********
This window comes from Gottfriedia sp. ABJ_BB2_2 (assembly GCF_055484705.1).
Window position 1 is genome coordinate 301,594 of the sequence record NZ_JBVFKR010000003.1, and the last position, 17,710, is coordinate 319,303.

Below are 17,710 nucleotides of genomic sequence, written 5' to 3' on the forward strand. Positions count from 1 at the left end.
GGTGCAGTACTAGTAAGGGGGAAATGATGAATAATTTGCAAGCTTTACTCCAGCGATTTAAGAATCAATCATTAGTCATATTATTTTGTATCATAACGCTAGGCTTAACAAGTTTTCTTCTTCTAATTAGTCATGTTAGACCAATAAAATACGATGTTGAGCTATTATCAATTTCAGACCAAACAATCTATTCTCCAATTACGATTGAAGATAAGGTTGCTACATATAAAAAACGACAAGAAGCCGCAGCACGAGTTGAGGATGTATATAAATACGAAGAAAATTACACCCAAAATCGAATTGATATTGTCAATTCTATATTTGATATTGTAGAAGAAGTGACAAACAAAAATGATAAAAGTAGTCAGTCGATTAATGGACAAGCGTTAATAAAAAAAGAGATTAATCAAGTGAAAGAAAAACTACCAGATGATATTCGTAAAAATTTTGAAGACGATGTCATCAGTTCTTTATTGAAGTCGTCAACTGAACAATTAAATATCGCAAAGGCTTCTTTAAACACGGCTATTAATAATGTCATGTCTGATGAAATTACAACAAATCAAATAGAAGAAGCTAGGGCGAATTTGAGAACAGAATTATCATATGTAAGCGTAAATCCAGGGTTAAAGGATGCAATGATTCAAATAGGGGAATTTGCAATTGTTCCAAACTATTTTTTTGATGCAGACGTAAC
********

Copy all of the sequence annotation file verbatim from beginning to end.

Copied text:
This window comes from Gottfriedia sp. ABJ_BB2_2 (assembly GCF_055484705.1).
Window position 1 is genome coordinate 301,594 of the sequence record NZ_JBVFKR010000003.1, and the last position, 17,710, is coordinate 319,303.

Below are 17,710 nucleotides of genomic sequence, written 5' to 3' on the forward strand. Positions count from 1 at the left end.
GGTGCAGTACTAGTAAGGGGGAAATGATGAATAATTTGCAAGCTTTACTCCAGCGATTTAAGAATCAATCATTAGTCATATTATTTTGTATCATAACGCTAGGCTTAACAAGTTTTCTTCTTCTAATTAGTCATGTTAGACCAATAAAATACGATGTTGAGCTATTATCAATTTCAGACCAAACAATCTATTCTCCAATTACGATTGAAGATAAGGTTGCTACATATAAAAAACGACAAGAAGCCGCAGCACGAGTTGAGGATGTATATAAATACGAAGAAAATTACACCCAAAATCGAATTGATATTGTCAATTCTATATTTGATATTGTAGAAGAAGTGACAAACAAAAATGATAAAAGTAGTCAGTCGATTAATGGACAAGCGTTAATAAAAAAAGAGATTAATCAAGTGAAAGAAAAACTACCAGATGATATTCGTAAAAATTTTGAAGACGATGTCATCAGTTCTTTATTGAAGTCGTCAACTGAACAATTAAATATCGCAAAGGCTTCTTTAAACACGGCTATTAATAATGTCATGTCTGATGAAATTACAACAAATCAAATAGAAGAAGCTAGGGCGAATTTGAGAACAGAATTATCATATGTAAGCGTAAATCCAGGGTTAAAGGATGCAATGATTCAAATAGGGGAATTTGCAATTGTTCCAAACTATTTTTTTGATGCAGACGTAAC